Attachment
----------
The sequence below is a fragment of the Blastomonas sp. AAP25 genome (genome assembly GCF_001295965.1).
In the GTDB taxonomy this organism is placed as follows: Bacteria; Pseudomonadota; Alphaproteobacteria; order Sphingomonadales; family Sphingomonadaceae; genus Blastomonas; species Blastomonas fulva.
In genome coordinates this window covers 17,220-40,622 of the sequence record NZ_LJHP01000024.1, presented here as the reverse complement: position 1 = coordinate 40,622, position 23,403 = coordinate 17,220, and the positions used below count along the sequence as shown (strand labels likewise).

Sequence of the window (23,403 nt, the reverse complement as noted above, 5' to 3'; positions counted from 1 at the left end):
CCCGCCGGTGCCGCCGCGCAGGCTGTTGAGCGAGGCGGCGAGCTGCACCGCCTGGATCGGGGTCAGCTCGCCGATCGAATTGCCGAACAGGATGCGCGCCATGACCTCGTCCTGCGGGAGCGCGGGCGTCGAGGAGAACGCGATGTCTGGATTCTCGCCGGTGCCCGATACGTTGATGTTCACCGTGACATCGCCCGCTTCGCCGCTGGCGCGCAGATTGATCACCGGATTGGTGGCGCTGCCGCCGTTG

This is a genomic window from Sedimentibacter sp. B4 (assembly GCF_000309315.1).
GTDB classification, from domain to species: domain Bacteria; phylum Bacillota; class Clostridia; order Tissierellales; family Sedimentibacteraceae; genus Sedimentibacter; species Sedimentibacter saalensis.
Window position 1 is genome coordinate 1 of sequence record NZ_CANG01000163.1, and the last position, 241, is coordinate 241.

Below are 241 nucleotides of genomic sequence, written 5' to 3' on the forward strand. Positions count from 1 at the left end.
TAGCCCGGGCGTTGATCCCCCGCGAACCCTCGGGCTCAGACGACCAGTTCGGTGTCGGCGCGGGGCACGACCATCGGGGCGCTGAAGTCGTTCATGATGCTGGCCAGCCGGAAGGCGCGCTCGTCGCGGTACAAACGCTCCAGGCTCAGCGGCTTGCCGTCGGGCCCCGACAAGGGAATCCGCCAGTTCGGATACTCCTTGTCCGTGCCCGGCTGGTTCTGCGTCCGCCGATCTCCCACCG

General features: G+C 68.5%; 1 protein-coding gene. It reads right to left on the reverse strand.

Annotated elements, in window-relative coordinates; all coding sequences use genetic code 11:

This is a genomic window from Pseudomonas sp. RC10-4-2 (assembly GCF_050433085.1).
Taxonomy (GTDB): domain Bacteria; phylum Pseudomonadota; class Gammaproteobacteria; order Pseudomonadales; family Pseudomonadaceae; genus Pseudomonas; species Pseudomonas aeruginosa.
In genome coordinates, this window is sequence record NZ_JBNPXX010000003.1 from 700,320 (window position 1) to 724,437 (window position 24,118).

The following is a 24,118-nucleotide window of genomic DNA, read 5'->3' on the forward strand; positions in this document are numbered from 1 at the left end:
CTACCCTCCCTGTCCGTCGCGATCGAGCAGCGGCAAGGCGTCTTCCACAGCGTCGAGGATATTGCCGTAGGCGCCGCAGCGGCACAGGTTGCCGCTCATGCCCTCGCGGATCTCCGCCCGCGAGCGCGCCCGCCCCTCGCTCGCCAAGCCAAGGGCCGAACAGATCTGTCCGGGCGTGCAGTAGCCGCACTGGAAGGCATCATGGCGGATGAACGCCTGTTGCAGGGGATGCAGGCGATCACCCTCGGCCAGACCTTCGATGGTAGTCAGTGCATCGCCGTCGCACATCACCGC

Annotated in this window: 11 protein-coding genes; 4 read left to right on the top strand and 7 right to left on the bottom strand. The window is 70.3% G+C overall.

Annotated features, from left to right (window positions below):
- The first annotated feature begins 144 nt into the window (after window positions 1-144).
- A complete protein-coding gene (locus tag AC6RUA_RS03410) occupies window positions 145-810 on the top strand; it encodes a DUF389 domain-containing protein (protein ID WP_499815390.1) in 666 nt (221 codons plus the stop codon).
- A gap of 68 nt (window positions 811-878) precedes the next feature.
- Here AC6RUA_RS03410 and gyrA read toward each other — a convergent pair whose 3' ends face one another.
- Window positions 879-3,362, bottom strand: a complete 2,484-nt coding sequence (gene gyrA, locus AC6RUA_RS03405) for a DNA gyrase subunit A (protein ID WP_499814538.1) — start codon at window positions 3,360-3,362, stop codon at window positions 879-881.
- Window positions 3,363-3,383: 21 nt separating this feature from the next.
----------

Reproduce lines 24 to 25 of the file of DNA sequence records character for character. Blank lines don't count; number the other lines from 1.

- Window positions 879-3,362, bottom strand: a complete 2,484-nt coding sequence (gene gyrA, locus AC6RUA_RS03405) for a DNA gyrase subunit A (protein ID WP_499814538.1) — start codon at window positions 3,360-3,362, stop codon at window positions 879-881.
- Window positions 3,363-3,383: 21 nt separating this feature from the next.